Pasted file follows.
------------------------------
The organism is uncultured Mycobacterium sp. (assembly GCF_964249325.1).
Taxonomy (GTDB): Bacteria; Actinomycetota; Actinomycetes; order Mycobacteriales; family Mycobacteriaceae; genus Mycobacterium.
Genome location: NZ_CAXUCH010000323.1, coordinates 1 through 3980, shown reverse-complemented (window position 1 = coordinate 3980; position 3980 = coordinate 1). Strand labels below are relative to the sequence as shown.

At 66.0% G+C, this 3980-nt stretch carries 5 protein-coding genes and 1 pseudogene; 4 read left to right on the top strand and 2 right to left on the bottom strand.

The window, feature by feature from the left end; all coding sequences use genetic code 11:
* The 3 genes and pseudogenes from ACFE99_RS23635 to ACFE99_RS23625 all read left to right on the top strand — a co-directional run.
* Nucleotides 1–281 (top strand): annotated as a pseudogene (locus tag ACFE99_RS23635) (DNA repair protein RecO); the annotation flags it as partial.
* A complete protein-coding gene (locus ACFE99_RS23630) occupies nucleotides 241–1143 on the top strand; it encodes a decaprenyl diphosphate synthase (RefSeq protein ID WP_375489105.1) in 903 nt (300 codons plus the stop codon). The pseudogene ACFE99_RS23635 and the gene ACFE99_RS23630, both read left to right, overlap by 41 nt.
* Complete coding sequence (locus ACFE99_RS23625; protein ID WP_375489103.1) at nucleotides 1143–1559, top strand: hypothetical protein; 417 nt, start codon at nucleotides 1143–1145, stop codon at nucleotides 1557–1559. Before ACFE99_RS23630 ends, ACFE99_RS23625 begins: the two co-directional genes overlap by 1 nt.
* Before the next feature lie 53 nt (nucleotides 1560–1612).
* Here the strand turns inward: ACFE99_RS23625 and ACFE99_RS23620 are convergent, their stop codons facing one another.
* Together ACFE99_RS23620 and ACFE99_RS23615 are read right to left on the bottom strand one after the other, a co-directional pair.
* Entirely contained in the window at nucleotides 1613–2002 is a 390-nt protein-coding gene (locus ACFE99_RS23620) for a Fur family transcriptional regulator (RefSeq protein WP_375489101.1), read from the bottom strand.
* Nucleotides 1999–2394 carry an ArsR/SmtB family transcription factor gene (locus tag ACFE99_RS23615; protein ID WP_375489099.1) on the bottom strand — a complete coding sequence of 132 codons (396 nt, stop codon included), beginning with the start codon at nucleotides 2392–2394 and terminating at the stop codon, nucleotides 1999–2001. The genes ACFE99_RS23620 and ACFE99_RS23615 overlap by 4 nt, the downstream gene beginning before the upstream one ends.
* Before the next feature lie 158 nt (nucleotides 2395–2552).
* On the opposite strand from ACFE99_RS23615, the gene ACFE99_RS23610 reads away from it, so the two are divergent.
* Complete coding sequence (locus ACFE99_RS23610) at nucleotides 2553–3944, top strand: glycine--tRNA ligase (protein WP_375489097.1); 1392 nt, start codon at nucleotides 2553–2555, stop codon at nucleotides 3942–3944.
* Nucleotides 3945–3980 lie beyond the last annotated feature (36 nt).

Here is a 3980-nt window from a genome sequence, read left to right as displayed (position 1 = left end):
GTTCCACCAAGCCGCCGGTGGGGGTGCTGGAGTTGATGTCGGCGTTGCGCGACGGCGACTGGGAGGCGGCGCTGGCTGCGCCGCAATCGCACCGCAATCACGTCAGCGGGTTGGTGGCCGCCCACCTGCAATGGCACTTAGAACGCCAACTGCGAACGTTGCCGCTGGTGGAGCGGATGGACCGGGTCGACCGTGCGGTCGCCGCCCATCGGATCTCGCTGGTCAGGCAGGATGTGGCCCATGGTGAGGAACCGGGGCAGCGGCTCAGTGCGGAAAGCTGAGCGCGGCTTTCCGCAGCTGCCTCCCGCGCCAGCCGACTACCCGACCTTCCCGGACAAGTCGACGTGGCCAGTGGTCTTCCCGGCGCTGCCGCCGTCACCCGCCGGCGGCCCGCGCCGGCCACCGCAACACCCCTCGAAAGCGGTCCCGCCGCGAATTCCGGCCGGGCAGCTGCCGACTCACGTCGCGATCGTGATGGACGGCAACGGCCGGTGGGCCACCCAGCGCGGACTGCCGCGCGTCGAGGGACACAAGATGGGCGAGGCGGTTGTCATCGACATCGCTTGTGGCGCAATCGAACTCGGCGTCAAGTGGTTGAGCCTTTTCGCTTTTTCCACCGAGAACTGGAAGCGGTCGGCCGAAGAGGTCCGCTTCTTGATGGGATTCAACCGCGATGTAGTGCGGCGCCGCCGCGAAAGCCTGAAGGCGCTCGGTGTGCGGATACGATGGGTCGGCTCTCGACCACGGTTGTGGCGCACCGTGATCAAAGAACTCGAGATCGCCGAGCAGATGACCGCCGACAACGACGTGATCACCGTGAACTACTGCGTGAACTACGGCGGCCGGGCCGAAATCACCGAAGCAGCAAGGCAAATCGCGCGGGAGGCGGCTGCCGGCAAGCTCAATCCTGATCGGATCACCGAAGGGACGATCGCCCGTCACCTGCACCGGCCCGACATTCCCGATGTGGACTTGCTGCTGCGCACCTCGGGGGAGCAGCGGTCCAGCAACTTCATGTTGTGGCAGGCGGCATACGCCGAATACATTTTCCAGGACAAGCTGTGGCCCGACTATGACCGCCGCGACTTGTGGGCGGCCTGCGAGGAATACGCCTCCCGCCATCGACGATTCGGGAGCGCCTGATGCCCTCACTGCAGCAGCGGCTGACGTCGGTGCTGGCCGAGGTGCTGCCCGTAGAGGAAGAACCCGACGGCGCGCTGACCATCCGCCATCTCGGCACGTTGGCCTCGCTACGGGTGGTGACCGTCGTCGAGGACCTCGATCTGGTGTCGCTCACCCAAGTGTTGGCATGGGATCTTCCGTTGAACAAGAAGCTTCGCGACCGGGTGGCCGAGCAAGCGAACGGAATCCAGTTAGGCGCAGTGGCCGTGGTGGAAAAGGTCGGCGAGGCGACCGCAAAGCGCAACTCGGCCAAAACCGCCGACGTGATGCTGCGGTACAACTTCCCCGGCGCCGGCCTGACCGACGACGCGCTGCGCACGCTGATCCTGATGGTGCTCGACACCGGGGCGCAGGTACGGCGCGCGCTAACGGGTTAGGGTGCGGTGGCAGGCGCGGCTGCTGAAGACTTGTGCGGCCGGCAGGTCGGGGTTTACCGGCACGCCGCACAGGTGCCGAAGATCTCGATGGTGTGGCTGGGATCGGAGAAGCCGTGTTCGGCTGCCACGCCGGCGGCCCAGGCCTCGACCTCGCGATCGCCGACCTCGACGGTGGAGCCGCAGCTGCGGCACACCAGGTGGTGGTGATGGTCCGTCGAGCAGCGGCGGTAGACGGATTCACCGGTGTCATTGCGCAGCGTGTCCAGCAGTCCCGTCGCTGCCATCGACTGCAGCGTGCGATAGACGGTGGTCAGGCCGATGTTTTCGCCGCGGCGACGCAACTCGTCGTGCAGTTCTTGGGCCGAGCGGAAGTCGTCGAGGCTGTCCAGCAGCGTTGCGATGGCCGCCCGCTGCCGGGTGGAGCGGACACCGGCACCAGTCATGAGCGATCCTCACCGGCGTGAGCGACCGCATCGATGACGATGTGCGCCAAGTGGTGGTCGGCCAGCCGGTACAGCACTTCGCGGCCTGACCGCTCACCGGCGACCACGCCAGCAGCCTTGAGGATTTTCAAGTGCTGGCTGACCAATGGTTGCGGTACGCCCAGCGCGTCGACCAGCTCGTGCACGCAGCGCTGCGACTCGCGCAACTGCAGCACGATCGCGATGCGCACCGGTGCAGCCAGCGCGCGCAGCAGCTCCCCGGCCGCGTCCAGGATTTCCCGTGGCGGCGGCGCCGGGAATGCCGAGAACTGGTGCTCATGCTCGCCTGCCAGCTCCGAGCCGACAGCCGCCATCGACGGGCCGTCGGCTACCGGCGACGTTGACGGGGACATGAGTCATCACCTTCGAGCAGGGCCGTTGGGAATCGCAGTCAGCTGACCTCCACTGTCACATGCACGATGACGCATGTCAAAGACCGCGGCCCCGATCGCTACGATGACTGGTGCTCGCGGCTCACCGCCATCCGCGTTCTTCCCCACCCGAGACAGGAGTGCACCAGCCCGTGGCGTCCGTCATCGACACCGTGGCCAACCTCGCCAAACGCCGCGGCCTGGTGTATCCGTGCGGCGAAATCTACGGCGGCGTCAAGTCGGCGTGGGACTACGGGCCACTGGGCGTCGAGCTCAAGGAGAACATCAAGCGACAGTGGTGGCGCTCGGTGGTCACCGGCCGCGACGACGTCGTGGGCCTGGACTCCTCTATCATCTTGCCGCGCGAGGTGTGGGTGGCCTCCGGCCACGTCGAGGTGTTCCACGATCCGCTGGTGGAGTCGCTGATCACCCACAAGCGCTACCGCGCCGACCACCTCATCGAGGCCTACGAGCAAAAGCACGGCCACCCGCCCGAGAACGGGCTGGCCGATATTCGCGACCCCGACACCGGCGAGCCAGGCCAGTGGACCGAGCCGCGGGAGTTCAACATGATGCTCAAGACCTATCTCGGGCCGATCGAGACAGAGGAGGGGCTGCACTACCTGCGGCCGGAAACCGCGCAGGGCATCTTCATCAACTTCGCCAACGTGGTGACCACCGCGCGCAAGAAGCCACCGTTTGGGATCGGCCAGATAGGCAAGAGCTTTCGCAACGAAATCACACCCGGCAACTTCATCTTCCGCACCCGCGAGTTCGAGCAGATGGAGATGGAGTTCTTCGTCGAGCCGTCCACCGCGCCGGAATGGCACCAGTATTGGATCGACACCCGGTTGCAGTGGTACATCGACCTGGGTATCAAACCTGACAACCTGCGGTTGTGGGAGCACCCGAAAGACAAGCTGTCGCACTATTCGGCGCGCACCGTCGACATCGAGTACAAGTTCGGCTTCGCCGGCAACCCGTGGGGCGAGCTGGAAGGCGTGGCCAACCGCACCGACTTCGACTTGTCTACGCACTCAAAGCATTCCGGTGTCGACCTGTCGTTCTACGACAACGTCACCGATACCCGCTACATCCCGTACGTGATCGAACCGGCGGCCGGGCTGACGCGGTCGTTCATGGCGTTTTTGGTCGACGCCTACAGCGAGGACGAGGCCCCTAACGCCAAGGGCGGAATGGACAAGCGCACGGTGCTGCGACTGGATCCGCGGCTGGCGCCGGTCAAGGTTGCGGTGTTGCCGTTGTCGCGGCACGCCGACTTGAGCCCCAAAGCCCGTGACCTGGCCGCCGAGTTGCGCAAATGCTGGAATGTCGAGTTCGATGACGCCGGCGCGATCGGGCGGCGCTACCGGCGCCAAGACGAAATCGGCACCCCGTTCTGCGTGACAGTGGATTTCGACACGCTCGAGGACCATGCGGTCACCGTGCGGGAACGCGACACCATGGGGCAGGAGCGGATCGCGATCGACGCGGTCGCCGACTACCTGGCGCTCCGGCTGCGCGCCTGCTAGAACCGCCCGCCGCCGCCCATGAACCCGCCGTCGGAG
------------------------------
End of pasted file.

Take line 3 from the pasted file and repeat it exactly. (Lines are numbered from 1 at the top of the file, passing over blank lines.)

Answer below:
Genome location: NZ_CAXUCH010000323.1, coordinates 1 through 3980, shown reverse-complemented (window position 1 = coordinate 3980; position 3980 = coordinate 1). Strand labels below are relative to the sequence as shown.